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METAURUS (Μέταυρος).


A river of Umbria, flowing into the Adriatic sea, near Fano, and one of the most considerable of the numerous streams which in this part of Italy descend from the eastern declivity of the Apennines into the Adriatic. It is still called the Metauro or Metro; and has its sources in the high group of Apennines called the Monte Nerone, from whence it has a course of between 40 and 50 miles to the sea. It flows by Fossombrone (Forum Sempronii), and throughout the latter part of its course was followed by the great highroad of the Flaminian Way, which descended the valley of the Cantiano, one of the principal tributaries of the Metaurus, and emerged into the main valley of the latter river a few miles below the pass of Intereisa or Il Furlo. Its mouth is about 2 miles S. of Fano (Fanum Fortunae), but has no port; and the river itself is justly described by Silius Italicus as a violent and torrent-like stream. (Strab. v. p.227; Plin. Nat. 3.14. s. 19; Mel. 2.4.5; Sil. Ital. 8.449; Lucan 2.405.)

The Metaurus is celebrated in history for the great battle which was fought on its banks in B.C. 207, between Hasdrubal, the brother of Hannibal, and the Roman consuls C. Claudius Nero and M. Livius, in which the former was totally defeated and slain,--a battle that may be considered as the real turning-point of the Second Punic War, and therefore one of the most important in history. (Liv. 27.46-51; Ores, 4.18; Eutrop. 3.18; Vict. de Vir. Ill. 48; Hor. Carm. 4.4.38; Sil. Ital. 7.486.) Unfortunately our knowledge of the topography and details of the battle is extremely imperfect. But we learn from Livy, the only author who has left us a connected narrative of the operations, that M. Livius was encamped with his army under the walls of Sena (i. e. Sena Gallica, now Sinigaglia), and Hasdrubal at a short distance from him. But as [p. 2.349]soon as the Carthaginian general discovered the arrival of Claudius, with an auxiliary force of 6000 foot and 1000 horse, he broke up his camp and retreated in the night to the Metaurus, which was about 14 miles from Sena. He had intended to cross the river, but missed the ford, and ascended the right bank of the stream for some distance in search of one, till, finding the banks steeper and higher the further he receded from the sea, he was compelled to halt and encamp on a hill. With the break of day the Roman armies overtook him, and compelled him to a general engagement, without leaving him time to cross the river. From this account it is clear that the battle was fought on the right bank of the Metaurus, and at no great distance from its mouth, as the troops of Hasdrubal could not, after their night march from Sena, have proceeded many miles up the course of the river. The ground, which is well described by Arnold from personal inspection, agrees in general character with the description of Livy; but the exact scene of the battle cannot be determined. It is, however, certainly an error to place it as high up the river as Fossombrone (Forum Sempronii), 16 miles from the sea, or even, as Cramer has done, between that town and the pass of the Furlo. Both he and Vaudoncourt place the battle on the left bank of the Metaurus, which is distinctly opposed to the narrative of Livy. Appian and Zonaras, though they do not mention the name of the Metaurus, both fix the site of the Roman camp at Sena; but the former has confounded this with Sena in Etruria, and has thence transferred the whole theatre of operations to that country. (Appian, Annib. 52; Zonar. 9.9; Arnold's Rome, vol. iii. pp. 364--374; Vaudoncourt, Campagnes d'Annibal, vol. iii. pp. 59--64; Cramer's Italy, vol. i. p. 260.)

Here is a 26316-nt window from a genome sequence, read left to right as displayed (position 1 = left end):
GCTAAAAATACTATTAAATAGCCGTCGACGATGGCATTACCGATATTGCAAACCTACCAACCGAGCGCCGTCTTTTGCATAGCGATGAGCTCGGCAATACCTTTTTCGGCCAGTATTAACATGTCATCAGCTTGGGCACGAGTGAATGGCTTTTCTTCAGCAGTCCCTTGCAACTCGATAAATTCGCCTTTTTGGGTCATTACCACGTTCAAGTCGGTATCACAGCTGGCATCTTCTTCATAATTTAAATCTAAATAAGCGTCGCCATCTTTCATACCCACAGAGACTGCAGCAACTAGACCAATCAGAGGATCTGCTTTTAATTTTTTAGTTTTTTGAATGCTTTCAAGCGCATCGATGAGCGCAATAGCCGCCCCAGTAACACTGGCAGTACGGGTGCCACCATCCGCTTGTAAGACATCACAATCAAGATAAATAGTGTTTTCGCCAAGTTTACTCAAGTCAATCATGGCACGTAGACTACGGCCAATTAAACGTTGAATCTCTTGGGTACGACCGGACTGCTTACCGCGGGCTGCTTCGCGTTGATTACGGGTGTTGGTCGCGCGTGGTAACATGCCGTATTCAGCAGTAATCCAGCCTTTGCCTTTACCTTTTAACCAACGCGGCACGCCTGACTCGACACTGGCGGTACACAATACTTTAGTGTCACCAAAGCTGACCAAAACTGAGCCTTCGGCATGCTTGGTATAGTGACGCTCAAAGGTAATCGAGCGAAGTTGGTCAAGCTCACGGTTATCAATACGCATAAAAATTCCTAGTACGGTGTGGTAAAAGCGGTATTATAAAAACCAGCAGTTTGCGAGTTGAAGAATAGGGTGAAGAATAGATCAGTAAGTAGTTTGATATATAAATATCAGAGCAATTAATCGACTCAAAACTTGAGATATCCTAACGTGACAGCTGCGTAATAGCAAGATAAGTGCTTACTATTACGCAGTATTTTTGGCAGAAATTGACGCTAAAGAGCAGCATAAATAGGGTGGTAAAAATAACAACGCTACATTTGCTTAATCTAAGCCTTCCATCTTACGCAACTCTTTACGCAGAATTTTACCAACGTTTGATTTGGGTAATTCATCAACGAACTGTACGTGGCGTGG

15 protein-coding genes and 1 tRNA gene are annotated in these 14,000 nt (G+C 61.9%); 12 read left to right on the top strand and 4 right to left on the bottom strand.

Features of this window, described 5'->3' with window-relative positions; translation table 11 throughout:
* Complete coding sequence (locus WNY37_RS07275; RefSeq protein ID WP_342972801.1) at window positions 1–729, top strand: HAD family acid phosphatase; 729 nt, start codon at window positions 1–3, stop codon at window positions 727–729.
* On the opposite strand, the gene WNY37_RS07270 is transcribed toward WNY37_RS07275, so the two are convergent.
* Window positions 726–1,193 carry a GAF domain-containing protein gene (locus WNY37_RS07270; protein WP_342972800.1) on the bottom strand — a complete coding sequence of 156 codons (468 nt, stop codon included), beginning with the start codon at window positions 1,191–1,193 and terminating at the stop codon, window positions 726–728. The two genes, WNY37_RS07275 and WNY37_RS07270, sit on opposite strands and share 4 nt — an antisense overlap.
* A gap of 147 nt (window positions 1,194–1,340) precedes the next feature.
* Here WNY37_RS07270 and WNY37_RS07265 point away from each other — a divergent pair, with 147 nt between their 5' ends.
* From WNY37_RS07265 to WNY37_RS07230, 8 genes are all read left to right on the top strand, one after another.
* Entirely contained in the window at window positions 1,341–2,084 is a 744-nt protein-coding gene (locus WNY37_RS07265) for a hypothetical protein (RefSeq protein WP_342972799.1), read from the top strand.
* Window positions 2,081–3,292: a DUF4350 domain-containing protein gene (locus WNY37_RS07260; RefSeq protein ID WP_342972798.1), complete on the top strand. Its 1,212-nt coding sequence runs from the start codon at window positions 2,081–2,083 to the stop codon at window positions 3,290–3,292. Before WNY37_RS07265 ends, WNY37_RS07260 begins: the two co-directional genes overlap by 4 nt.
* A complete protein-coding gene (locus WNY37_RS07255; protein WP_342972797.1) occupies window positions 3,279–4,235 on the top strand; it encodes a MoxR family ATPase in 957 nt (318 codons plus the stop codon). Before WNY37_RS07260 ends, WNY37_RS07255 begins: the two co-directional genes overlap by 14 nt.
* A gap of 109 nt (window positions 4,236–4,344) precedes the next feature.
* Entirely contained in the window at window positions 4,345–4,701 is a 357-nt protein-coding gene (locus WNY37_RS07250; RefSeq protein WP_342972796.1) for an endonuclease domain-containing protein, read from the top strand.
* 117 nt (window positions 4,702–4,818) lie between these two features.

Μέταυρος), a river of Bruttium, flowing into the Tyrrhenian sea, between Medma and the Scyllaean promontory. It is mentioned both by Pliny and Strabo; and there can be no doubt that it is the river now called the Marro, one of the most considerable streams in this part of Bruttium, which flows into the sea about 7 miles S. of the Mesima, and 18 from the rock of Scilla. (Strab. vi. p.256; Plin. Nat. 3.5. s. 10; Romanelli, vol. i. p. 66.) There was a town of the same name at its mouth. [METAURUM] [E.H.B]

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